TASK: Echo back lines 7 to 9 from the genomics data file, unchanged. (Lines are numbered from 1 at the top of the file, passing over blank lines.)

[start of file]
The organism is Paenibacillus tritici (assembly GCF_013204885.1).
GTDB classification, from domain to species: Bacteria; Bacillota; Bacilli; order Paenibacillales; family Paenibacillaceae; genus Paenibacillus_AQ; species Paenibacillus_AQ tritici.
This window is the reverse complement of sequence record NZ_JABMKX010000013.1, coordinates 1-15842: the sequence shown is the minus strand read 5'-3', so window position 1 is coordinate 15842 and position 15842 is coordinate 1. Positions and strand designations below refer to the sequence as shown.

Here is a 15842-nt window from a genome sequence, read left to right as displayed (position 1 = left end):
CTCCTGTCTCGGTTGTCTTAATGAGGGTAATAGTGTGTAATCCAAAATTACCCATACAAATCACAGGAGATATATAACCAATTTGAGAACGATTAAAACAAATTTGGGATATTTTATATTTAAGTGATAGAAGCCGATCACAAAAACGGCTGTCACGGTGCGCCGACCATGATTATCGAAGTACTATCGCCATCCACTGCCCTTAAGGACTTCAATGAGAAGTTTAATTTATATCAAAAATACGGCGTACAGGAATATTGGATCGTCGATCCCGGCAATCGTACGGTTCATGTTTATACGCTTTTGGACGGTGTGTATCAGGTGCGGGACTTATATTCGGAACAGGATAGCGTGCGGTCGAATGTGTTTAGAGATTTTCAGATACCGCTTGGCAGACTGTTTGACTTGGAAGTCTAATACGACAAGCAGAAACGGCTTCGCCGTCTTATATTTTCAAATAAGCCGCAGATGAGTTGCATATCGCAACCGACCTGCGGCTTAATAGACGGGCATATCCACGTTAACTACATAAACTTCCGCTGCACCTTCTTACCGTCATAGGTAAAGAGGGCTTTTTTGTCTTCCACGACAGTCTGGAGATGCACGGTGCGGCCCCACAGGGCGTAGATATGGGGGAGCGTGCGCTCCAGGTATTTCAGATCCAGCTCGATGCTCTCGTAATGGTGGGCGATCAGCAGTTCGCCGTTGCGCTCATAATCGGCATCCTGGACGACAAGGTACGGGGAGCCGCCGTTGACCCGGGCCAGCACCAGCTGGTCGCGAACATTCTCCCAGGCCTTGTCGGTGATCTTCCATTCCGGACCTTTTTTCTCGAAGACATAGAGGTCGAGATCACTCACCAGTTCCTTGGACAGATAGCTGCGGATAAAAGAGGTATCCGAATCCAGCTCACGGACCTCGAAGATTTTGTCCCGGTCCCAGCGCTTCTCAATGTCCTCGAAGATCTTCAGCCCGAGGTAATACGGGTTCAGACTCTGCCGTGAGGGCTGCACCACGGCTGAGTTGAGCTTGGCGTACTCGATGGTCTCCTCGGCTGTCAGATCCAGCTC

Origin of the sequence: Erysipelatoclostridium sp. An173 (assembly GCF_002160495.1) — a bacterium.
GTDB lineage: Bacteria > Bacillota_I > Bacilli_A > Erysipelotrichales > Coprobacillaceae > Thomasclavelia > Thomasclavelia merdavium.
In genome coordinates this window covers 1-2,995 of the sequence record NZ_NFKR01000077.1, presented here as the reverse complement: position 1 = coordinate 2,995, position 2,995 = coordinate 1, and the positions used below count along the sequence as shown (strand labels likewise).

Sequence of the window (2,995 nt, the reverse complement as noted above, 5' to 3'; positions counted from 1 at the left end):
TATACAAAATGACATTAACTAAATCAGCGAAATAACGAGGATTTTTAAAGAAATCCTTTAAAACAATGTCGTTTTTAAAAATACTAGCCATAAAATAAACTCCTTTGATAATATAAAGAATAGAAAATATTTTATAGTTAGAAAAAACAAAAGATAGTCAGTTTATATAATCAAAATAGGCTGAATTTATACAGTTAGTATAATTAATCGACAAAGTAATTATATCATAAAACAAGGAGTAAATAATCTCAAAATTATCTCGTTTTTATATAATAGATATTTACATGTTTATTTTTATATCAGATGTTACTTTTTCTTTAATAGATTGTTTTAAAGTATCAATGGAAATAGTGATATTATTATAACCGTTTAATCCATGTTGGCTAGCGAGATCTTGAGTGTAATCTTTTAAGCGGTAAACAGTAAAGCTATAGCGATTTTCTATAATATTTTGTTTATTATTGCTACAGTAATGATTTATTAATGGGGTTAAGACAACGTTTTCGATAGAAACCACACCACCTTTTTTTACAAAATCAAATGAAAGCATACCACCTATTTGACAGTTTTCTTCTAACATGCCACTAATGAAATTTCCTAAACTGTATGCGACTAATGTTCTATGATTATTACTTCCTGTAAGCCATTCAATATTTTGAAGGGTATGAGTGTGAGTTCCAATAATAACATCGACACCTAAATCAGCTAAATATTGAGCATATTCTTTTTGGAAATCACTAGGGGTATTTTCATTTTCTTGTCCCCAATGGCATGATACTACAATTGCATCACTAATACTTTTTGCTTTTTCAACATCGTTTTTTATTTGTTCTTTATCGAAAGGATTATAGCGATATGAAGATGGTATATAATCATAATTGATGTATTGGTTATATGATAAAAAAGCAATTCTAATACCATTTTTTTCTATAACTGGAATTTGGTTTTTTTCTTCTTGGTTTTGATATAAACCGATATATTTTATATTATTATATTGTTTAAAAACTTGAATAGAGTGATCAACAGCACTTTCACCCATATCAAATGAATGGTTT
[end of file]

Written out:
GTDB lineage: Bacteria > Bacillota_I > Bacilli_A > Erysipelotrichales > Coprobacillaceae > Thomasclavelia > Thomasclavelia merdavium.
In genome coordinates this window covers 1-2,995 of the sequence record NZ_NFKR01000077.1, presented here as the reverse complement: position 1 = coordinate 2,995, position 2,995 = coordinate 1, and the positions used below count along the sequence as shown (strand labels likewise).

Sequence of the window (2,995 nt, the reverse complement as noted above, 5' to 3'; positions counted from 1 at the left end):